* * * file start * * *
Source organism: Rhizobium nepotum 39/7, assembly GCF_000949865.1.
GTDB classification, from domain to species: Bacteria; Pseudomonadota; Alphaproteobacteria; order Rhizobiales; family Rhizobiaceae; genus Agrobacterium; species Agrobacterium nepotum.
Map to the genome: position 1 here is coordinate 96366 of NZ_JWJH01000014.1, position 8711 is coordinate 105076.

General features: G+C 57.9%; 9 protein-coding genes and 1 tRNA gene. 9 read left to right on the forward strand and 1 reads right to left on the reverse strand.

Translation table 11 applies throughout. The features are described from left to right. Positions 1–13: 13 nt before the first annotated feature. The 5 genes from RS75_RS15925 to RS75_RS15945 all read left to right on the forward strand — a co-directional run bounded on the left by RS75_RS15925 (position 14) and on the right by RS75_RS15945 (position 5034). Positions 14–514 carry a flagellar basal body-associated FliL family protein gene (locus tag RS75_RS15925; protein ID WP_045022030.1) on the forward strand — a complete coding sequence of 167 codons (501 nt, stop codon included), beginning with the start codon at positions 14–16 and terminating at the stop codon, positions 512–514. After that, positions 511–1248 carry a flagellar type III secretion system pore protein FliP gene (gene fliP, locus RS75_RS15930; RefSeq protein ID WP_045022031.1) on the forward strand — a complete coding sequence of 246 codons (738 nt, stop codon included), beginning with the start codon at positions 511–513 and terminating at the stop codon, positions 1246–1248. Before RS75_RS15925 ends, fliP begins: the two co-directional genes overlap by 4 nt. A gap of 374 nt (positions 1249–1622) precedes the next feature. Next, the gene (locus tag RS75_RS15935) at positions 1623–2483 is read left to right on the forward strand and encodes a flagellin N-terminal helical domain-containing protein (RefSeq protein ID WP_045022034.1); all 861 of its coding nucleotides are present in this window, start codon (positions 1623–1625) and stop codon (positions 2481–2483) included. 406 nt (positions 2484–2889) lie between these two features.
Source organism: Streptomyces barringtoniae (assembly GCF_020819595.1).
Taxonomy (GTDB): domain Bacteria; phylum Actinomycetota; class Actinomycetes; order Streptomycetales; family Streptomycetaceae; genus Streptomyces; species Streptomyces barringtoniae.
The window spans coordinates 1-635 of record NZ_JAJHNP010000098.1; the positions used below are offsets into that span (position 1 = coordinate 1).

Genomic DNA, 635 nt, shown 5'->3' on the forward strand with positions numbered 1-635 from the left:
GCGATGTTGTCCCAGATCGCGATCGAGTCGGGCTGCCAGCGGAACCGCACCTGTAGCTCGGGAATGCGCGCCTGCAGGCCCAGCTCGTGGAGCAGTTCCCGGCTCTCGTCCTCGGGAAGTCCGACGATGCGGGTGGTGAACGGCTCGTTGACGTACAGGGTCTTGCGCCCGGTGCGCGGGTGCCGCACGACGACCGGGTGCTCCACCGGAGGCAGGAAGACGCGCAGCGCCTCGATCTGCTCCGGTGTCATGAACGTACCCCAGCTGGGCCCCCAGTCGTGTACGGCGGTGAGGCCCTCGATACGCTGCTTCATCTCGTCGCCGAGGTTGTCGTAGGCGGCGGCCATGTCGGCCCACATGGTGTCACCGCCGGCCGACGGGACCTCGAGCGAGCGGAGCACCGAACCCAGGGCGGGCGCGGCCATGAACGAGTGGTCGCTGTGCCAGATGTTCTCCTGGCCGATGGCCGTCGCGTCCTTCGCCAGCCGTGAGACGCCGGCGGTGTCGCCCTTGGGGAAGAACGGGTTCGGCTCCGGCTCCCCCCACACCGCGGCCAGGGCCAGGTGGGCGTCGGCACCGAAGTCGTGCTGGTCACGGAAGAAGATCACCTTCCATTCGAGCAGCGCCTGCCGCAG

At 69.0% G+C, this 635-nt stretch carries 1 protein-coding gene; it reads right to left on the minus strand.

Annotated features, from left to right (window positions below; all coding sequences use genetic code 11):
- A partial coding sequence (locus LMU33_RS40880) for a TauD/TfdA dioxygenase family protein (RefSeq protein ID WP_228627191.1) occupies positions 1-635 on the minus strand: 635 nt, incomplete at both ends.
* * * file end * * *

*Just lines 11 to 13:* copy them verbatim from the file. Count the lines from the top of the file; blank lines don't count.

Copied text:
At 69.0% G+C, this 635-nt stretch carries 1 protein-coding gene; it reads right to left on the minus strand.

Annotated features, from left to right (window positions below; all coding sequences use genetic code 11):
- A partial coding sequence (locus LMU33_RS40880) for a TauD/TfdA dioxygenase family protein (RefSeq protein ID WP_228627191.1) occupies positions 1-635 on the minus strand: 635 nt, incomplete at both ends.